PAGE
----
Grameen Foundation AppLab in Action


Since the launch of M-Pesa in 2007, 130 mobile money services have launched across the globe. Yet none have replicated the explosive growth that first caught the industry's eye in Kenya, and few mobile network operators (MNOs) or financial services providers have succeeded in delivering mobile financial services that are relevant for or adopted by the poor. CGAP reports that barely 10% of mobile banking users are poor, new to banking and doing anything other than mobile payments.

Though many factors are at play, we think limited product offerings are a significant piece of the problem. Most MNOs offer three primary transaction types - domestic remittance, airtime top-up and bill payments. Though some MNOs have linked with banks to deliver existing products through a mobile interface, few have invested in developing new mobile products that are specifically designed to meet the needs of the poor and poorest. Even fewer telecoms and banks have the resources and capacity to conduct the research and development needed to create products for this new market segment, much less test their solutions with users, invest in supporting infrastructure and operations, and validate commercial viability.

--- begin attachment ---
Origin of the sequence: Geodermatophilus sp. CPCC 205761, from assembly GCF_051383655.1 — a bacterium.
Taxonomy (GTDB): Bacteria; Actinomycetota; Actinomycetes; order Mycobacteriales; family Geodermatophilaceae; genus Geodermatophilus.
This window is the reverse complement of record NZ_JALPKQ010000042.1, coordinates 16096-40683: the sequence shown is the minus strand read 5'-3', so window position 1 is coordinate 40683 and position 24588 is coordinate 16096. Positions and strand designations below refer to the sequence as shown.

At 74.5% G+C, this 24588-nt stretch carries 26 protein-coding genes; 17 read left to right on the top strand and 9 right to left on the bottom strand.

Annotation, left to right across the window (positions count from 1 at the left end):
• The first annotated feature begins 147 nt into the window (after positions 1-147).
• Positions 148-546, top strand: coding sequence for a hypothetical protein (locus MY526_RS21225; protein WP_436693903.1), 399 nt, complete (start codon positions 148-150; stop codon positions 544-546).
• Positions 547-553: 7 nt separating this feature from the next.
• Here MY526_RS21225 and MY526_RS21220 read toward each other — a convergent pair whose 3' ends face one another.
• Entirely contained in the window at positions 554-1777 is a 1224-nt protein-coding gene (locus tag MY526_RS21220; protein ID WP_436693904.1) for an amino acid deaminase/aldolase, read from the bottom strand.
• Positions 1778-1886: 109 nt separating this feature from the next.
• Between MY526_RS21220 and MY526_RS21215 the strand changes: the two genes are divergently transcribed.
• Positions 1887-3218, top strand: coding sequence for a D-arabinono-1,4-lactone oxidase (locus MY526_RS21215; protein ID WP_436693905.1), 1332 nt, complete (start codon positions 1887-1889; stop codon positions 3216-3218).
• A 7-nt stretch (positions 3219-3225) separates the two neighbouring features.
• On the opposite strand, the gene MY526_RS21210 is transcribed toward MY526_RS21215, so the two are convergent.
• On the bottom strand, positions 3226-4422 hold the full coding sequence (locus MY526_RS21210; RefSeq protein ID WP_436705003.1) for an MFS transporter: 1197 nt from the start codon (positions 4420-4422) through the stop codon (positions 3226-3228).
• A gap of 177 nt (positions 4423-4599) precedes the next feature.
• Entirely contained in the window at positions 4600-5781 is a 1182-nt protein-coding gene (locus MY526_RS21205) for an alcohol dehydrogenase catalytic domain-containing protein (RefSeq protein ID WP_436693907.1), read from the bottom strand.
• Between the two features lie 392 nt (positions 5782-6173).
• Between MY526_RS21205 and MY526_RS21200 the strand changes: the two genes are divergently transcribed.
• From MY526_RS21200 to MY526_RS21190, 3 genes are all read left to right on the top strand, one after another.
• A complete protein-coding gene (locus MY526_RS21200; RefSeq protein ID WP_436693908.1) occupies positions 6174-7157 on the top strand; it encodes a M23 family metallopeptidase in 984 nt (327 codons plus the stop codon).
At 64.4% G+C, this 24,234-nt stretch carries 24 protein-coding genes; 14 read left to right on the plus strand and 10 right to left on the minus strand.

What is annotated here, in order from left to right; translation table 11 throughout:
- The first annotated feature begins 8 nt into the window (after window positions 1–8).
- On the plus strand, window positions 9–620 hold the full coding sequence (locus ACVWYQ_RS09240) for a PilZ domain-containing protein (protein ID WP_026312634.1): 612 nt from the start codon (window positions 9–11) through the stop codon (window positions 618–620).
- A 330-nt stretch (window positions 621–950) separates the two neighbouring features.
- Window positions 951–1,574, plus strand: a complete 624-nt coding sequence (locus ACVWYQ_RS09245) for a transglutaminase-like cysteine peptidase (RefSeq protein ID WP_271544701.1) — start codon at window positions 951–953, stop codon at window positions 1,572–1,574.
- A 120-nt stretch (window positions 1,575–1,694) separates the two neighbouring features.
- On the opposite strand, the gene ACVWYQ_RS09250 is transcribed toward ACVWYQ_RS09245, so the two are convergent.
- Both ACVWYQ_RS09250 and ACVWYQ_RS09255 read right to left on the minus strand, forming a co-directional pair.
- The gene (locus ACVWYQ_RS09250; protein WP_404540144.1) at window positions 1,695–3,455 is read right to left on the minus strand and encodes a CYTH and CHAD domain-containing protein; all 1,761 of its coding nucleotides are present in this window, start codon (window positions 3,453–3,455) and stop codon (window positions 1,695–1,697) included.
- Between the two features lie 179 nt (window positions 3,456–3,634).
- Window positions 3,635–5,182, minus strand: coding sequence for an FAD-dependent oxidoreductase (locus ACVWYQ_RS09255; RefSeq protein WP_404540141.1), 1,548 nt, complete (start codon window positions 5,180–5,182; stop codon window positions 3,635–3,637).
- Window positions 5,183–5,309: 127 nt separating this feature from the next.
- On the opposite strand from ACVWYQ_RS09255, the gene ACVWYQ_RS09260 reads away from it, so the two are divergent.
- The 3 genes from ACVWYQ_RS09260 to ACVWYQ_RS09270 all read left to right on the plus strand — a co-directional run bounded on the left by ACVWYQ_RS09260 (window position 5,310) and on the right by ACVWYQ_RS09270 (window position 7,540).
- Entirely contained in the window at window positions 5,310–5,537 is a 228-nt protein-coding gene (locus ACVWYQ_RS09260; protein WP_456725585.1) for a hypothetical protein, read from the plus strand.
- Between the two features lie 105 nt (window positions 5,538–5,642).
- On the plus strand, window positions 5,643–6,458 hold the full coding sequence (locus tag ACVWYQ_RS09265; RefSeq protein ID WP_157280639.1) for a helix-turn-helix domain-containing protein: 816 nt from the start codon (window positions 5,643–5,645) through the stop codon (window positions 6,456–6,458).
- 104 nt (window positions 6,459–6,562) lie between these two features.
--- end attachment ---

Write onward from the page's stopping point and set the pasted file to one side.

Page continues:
The industry is long overdue for a wave of innovation. Grameen Foundation's AppLab Money is our way of doing something about it. AppLab Money combines in-depth research-based approaches with rapid, iterative testing to develop new mobile financial products. By observing consumer behaviors, conducting field research, leveraging industry experts and crowdsourcing ideas from the public, the AppLab Money team will identify products that have the highest potential for sustainability, scalability and impact for the poor.

We will also build knowledge within the industry by frequently publishing our lessons learned about how to:

  • Understand customer needs and capture latent demand
  • Test new products
  • Move products from pilot to commercial scale

We thrive on the new, the untested, the impossible. Innovation requires testing many ideas, most of which won't work, but failing fast and early is required if we want to succeed at all. We don't know what products will emerge from this process - it could be savings, credit, micro-insurance or something completely different - but we look forward to the innovation that will move the mobile money industry beyond simple payments.